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10-foot-long croc rescued from irrigation canal in Odisha

The salt-water crocodile population in Bhitarkanika has increased manifold from 96 in 1975 to 1768 so far.

SNS | BHUBANESWAR |

A ten-foot-long estuarine crocodile that had strayed into an irrigation canal was caught alive by forest personnel much to the relief of residents of a village in Odisha’s Kendrapara district.

The croc had sneaked into the canal in Padmanabhpur village lying on the fringe of Bhitarkanika national park.

Earlier on 20 September, an eight-foot-long estuarine crocodile that had strayed into a community pond Vektakola village under Rajnagar tehsil to eat fish and aquatic species had been caught alive by forest personnel.

The crocodile was later released in the Baunsagadi rivulet, the habitat of these reptiles, said forest officials on Wednesday.

A fisherman sighted the reptile in the pond and raised the alarm. The panicked villagers later informed the forest personnel who later rescued it in a swift operation.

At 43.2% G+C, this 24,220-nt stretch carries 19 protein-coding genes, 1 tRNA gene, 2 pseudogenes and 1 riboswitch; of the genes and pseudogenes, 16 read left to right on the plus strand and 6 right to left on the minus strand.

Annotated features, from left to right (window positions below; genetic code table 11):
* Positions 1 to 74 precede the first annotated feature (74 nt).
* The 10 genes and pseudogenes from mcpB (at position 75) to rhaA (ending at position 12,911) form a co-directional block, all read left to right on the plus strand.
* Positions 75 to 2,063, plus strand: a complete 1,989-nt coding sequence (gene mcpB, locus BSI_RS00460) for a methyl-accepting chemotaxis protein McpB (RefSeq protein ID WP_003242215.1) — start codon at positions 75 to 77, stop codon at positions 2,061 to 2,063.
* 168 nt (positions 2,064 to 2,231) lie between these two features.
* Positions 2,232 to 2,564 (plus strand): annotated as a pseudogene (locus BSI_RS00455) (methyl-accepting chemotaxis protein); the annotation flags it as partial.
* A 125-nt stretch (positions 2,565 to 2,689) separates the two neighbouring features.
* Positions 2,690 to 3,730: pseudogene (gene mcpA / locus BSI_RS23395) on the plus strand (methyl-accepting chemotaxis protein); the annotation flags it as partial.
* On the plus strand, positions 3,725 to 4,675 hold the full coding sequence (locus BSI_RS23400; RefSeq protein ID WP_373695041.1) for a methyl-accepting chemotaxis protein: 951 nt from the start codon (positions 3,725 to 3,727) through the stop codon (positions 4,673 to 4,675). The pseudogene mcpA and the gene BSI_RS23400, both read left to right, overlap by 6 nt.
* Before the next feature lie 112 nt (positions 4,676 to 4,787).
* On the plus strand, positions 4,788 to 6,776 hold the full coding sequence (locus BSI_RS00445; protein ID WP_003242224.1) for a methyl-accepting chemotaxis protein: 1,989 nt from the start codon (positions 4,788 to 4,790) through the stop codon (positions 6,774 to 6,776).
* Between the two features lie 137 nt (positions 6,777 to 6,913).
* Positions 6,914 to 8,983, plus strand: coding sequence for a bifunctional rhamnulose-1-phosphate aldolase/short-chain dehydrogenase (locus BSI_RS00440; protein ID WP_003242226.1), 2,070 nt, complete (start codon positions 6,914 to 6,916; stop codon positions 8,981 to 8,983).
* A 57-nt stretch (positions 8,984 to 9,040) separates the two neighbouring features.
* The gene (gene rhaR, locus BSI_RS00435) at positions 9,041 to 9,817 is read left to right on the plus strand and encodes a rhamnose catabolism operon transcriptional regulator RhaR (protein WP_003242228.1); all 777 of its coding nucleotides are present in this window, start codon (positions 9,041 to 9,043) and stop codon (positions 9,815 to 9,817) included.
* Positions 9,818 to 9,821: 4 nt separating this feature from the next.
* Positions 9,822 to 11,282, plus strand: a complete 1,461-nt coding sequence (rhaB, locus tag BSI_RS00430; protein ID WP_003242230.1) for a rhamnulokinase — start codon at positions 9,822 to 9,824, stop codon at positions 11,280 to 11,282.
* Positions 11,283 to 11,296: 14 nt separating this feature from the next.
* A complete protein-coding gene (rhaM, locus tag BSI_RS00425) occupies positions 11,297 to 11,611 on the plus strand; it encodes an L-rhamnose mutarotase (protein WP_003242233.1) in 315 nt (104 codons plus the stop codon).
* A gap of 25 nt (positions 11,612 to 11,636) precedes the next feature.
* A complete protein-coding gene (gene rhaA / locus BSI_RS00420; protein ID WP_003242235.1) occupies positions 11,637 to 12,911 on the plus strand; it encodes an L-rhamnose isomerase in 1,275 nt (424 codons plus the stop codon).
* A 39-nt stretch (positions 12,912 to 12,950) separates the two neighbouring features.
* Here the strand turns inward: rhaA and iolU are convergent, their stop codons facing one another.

We are relieved a lot as the crocodile has been warded off from the irrigation canal, which is often used by locals for taking bath. We were frightened to see the croc in the water body, said local residents.

The crocs used to stray in search of food in village areas. They often leave the place for their original habitat within a few days as per their natural instinct, said the wildlife personnel.

Lethal assault by the reptiles and consequent retaliatory attack by humans has become a regular feature in this part of the state. Most often, the mishaps occur when the victims intrude into the animal’s habitat, for illegal fishing, poaching, fuel wood collection and honey collection.

The conflict and consequent loss of human lives are most frequently recorded during the monsoon and winter months, the nesting season of the estuarine crocodiles.

“The department is prioritizing safety of local people. People need to remain watchful and vigilant. People could ensure their own safety by keeping safe distance crocodile-infested water-bodies. The bathing ghats in the river-side villages have been covered under protective bamboo barricades. Advisories have been issued to people to take bath in the barricaded areas”, said Rajnagar Mangrove (wildlife) Forest Division, J.D. Pati.

The salt-water crocodile population in Bhitarkanika has increased manifold from 96 in 1975 to 1768 so far.